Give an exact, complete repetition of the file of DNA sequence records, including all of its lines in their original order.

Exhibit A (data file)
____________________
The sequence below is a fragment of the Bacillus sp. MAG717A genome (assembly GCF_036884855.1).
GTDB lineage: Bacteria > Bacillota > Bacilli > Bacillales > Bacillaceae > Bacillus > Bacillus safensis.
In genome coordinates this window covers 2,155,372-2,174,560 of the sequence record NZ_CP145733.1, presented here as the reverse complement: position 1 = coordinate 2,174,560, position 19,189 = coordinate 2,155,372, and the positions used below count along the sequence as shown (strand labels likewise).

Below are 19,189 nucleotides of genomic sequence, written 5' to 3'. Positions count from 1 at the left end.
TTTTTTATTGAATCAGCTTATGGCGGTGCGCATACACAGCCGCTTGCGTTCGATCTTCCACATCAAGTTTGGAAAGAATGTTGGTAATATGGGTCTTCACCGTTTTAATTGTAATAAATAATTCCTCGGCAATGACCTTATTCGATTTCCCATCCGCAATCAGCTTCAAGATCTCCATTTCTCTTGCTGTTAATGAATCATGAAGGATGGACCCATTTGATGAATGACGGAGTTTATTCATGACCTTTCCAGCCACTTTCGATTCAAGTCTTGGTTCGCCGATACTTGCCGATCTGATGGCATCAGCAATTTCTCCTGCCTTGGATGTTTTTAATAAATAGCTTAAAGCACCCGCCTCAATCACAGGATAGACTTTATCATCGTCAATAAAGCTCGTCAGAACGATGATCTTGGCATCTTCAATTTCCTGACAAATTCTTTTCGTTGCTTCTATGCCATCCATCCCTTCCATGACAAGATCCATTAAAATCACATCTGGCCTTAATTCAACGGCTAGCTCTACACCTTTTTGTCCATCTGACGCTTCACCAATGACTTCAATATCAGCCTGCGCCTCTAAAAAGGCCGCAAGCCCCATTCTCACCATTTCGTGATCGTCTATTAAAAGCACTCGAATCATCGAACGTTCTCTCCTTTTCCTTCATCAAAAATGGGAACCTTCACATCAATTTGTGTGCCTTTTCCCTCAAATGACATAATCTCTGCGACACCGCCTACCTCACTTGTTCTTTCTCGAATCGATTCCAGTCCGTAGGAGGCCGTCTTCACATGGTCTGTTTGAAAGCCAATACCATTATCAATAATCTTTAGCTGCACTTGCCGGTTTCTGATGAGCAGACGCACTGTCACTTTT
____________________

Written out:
The sequence below is a fragment of the Bacillus sp. MAG717A genome (assembly GCF_036884855.1).
GTDB lineage: Bacteria > Bacillota > Bacilli > Bacillales > Bacillaceae > Bacillus > Bacillus safensis.
In genome coordinates this window covers 2,155,372-2,174,560 of the sequence record NZ_CP145733.1, presented here as the reverse complement: position 1 = coordinate 2,174,560, position 19,189 = coordinate 2,155,372, and the positions used below count along the sequence as shown (strand labels likewise).

Below are 19,189 nucleotides of genomic sequence, written 5' to 3'. Positions count from 1 at the left end.
TTTTTTATTGAATCAGCTTATGGCGGTGCGCATACACAGCCGCTTGCGTTCGATCTTCCACATCAAGTTTGGAAAGAATGTTGGTAATATGGGTCTTCACCGTTTTAATTGTAATAAATAATTCCTCGGCAATGACCTTATTCGATTTCCCATCCGCAATCAGCTTCAAGATCTCCATTTCTCTTGCTGTTAATGAATCATGAAGGATGGACCCATTTGATGAATGACGGAGTTTATTCATGACCTTTCCAGCCACTTTCGATTCAAGTCTTGGTTCGCCGATACTTGCCGATCTGATGGCATCAGCAATTTCTCCTGCCTTGGATGTTTTTAATAAATAGCTTAAAGCACCCGCCTCAATCACAGGATAGACTTTATCATCGTCAATAAAGCTCGTCAGAACGATGATCTTGGCATCTTCAATTTCCTGACAAATTCTTTTCGTTGCTTCTATGCCATCCATCCCTTCCATGACAAGATCCATTAAAATCACATCTGGCCTTAATTCAACGGCTAGCTCTACACCTTTTTGTCCATCTGACGCTTCACCAATGACTTCAATATCAGCCTGCGCCTCTAAAAAGGCCGCAAGCCCCATTCTCACCATTTCGTGATCGTCTATTAAAAGCACTCGAATCATCGAACGTTCTCTCCTTTTCCTTCATCAAAAATGGGAACCTTCACATCAATTTGTGTGCCTTTTCCCTCAAATGACATAATCTCTGCGACACCGCCTACCTCACTTGTTCTTTCTCGAATCGATTCCAGTCCGTAGGAGGCCGTCTTCACATGGTCTGTTTGAAAGCCAATACCATTATCAATAATCTTTAGCTGCACTTGCCGGTTTCTGATGAGCAGACGCACTGTCACTTTT